donizetti l'esule roma opera rara

Gaetano Donizetti (1797-1848)  
L’esule di Roma – melodramma eroico in two acts (Naples 1828)
Murena, a senator – Nicola Alaimo (baritone) 
Argelia, his daughter – Albina Shagimuratova (soprano) 
Settimio, a tribune – Sergey Romanovsky (tenor) 
Publio, Roman army general victorious in Sarmatia – Lluís Calvet i Pey (baritone) 
Leontina, Argelia’s confidant and Emilia’s attendant – Kezia Bienek (mezzo-soprano) 
Lucio, a centurion / Fulvio, a decurion – André Henriques (bass-baritone) 
Opera Rara Chorus
Britten Sinfonia/Carlo Rizzi
rec. 2023, Fairfield Halls, Croydon, London 
Italian libretto with English translation
Opera Rara ORC64 [2 CDs: 136] 

Opera Rara, founded in 1970, has become a label on a quest to breathe new life into rare and overlooked Italian and French opera mainly of the 19th century and some from the early 20th century. A number of Opera Rara revivals have proved to be rediscovered treasures.

The operas of Gaetano Donizetti have featured strongly in the Opera Rara discography. Best known for L’elisir d’amore (1832), Lucia di Lammermoor (1835) and La fille du regiment (1840), Donizetti was highly productive, with a legacy of some 70 operas. In fact, the label’s first complete studio recording in 1978 was the world premiere recording of Donizetti’s Ugo, conte di Parigi (1832) (review).

To mark the 225th anniversary of Donizetti’s birth, Opera Rara has released this new studio recording of L’esule di Roma (The Roman Exile). It is the label’s 27th complete Donizetti revival. A few days after the recording sessions, Opera Rara gave a much-admired concert performance of in the Cadogan Hall, London.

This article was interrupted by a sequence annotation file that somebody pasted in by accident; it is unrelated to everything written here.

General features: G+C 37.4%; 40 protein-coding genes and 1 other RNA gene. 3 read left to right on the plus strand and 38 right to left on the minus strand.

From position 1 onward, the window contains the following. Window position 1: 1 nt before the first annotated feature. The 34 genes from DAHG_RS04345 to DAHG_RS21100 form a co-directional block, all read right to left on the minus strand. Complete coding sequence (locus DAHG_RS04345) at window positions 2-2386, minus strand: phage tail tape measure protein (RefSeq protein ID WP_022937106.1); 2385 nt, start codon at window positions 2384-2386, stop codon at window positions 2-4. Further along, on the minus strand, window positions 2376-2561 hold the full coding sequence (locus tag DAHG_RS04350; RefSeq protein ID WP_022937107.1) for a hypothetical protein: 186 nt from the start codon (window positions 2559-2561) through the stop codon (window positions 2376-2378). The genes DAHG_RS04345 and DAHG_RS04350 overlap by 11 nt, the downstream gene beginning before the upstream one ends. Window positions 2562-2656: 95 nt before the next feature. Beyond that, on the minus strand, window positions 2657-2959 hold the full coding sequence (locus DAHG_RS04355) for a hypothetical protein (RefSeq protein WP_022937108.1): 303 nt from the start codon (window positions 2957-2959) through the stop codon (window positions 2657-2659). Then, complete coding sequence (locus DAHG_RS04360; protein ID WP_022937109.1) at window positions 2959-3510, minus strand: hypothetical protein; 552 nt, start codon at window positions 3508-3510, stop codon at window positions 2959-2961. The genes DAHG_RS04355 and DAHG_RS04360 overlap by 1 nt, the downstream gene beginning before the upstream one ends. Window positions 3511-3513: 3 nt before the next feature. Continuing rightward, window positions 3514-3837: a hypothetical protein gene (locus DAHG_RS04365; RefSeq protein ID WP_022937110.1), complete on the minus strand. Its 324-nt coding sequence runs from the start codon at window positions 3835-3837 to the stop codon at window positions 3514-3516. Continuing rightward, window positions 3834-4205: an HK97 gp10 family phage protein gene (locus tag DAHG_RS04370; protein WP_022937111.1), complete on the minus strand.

Donizetti’s librettist, Domenico Gilardoni based his text on a tale by Luigi Marchionni, who places the action circa AD 35 in Imperial Rome under the rule of emperor Tiberius (AD 14-37), the second emperor. In his triumphant military career Tiberius, expanded the borders of the Roman empire including a conspicuous victory in Sarmatia under general Publio. 

Gilardoni’s libretto is intense with political machinations and romantic chicanery, the usual fanciful plots, but there is nothing too difficult to comprehend. Crucial to it is Roman senator Murena’s love for his daughter Argelia that runs counter to his sworn loyalty to emperor Tiberius. The soprano doesn’t die at the conclusion of this Donizetti opera, instead it’s a happy ending. Incarcerated and sentenced to death Settimio is taken to the arena to be killed. Settimio’s life is saved by a deus ex machina as the lion he is thrown to recognises him as his rescuer from a previous encounter and protects him from the other wild beasts. 

Opera Rara repertoire consultant Roger Parker has described this neglected bel canto opera as ‘one of the most significant achievements of his early life’ and ‘a milestone in the composer’s illustrious career’. Premiered on 1st January 1828 at the Teatro di San Carlo, Naples, it was received with great acclaim. Revised a number of times by Donizetti, it was staged in several European countries and remained in the Neapolitan repertoire until 1840. Its final nineteenth century revival was given in 1869 in Naples. Some 113 years later, it was revived by Pro Opera with a 1982 concert staging at the Queen Elizabeth Hall, London.

A valuable on-line opera discography compiled by Brian Capon lists two recordings. Both are live accounts; the first is conducted by Leslie Head in 1982 and the second is under Massimo de Bernart in 1986. Carlo Rizzi here conducts the premiere studio recordingbased on Opera Rara’s new critical edition of the score fashioned by Parker and co-editor Ian Schofield. Parker’s booklet essay mentions that some ‘newly discovered music’ is included.